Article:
An unusual coin-op made by Capcom in 1991, composed of three different games among which the player could choose: a Puzzle Game (Don't Pull), a Platform Game (Midnight Wanderers: quest for the Chariot) and a Shoot 'em Up (Chariot - adventure through the sky). Strangely enough, Chariot was also the direct sequel to Midnight Wanderers.
Since Don't Pull has no plot to speak of, here's the story behind the world of Midnight Wanderers and Chariot: the demon Gaia stole the legendary Chariot of Light, symbol of the Kingdom of Ashtar, and turned all the inhabitants of Ashtar into wooden statues. Lou and Siva, the wanderers of the title, are the kingdom's only hope: they must enter Gaia's castle, defeat the demon and use the magical Card of the Dawn to re-awaken the Chariot. After having recovered the artifact, Lou and Siva must use it to fly into the sky and save the princess of Ashtar who was kidnapped by Gaia's superior, Lar.
The game(s) was ported to Sega Saturn and PlayStation in 1998, and later included in Capcom's Classics Collection for PlayStation 2 and Xbox. Lou and Siva made only a few appearances in subsequent Capcom games, most notably in Marvel vs. Capcom: Clash of Super Heroes as helpers.
Don't Pull provides examples of:
- Exactly What It Says on the Tin: It's a puzzle game where you only can PUSH blocks (think like Pengo), so what do you expect?
- Punny Name: The player characters are named Don and Pull.
Midnight Wanderers provides examples of:
- All Trolls Are Different: The most common enemy type, here they are very goblin-like rogues.
- Automatic Crossbows: Lou uses one, shaped like a gun.
- BFS: The third boss, Dougar, uses a huge sword that he tries to stab you with.
- Big Bad: Gaia, the god of the earth itself.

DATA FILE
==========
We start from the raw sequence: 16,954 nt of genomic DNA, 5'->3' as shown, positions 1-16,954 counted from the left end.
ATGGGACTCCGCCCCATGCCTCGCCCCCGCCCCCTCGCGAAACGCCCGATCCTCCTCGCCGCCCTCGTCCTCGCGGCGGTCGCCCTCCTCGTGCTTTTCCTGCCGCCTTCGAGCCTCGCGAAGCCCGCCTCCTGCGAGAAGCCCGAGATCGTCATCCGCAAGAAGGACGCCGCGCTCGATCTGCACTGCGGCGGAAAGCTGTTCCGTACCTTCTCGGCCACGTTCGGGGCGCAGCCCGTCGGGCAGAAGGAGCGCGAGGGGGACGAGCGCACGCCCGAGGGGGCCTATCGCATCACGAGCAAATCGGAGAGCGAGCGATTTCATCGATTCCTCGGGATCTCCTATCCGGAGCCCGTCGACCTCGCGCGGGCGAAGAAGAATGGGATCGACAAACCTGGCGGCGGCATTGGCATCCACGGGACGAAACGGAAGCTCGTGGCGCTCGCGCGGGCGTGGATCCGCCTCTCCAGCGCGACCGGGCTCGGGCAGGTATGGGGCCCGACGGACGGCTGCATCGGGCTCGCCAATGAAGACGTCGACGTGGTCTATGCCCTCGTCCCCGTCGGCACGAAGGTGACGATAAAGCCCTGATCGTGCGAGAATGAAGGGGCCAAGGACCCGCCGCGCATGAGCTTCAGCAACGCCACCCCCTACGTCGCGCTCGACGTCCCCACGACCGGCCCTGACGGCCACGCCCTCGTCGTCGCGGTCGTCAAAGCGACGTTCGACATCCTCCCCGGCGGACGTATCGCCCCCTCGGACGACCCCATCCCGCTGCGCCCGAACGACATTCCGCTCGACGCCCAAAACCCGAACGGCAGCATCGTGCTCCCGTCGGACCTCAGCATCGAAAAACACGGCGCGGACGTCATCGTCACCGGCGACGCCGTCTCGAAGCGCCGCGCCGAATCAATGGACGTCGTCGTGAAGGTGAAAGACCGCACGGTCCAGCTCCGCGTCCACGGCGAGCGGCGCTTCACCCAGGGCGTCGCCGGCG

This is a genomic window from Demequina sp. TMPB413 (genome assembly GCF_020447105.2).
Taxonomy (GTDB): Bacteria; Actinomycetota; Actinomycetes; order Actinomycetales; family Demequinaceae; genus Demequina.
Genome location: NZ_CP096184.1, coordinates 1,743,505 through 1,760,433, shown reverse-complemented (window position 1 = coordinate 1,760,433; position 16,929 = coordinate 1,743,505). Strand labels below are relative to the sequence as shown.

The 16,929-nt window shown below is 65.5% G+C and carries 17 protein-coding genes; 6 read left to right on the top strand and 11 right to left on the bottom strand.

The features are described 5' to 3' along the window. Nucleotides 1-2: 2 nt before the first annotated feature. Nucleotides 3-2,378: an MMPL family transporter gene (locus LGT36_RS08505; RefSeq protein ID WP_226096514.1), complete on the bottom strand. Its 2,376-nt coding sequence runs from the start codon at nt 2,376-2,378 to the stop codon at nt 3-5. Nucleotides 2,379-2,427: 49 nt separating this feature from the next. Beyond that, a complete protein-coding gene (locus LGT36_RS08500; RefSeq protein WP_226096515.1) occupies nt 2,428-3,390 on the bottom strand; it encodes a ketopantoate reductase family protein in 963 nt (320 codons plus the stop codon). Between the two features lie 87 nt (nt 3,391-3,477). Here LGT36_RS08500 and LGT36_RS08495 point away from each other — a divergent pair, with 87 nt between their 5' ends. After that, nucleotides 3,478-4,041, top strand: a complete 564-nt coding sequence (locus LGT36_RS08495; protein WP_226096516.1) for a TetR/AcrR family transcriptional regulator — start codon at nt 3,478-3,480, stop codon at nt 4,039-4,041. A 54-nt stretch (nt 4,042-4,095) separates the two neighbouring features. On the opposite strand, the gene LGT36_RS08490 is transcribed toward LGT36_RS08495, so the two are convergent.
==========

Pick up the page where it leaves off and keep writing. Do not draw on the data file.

- Crossover: Gaia and Laru (swordsman from the Terror Twins) appear in the quiz game Adventure Quiz: Capcom World 2. In Capcom's Crossover shooter game Cannon Spike, the character of Shiba Shintaro is based off Siva. Lou also appears as one of several Assist Characters in Marvel vs. Capcom: Clash of Super Heroes.
- Clothing Damage: Just like in Ghosts 'n Goblins, a more well-known Capcom production, getting hit in Midnight Wanderers doesn't kill you, but strips you to your underwear. One more hit and you're history, though.
- Degraded Boss: The flamethrower guy from the Terror Twins and Dumpty return as generic enemies in the later stages.
- The Dragon: Moeban, a sun-like demon who is Gaia's right hand man and the penultimate boss. He is often seen ordering the other bosses around.
- Dual Boss: The second boss are a pair of skie pirates, fittingly named, the Terror Twins. The Dumpty Mini-Boss may count as well.
- Dumb Muscle: The first boss, Balgoss. A huge terrifying giant that is nevertheless quite dim-witted, making him easy to outmaneuver.
- Evil Laugh: Some Mooks have a comic book-like "HA HA HA" over their heads while attacking you.
- Funny Animal: The frog in the intro that gives the heroes the summoning card.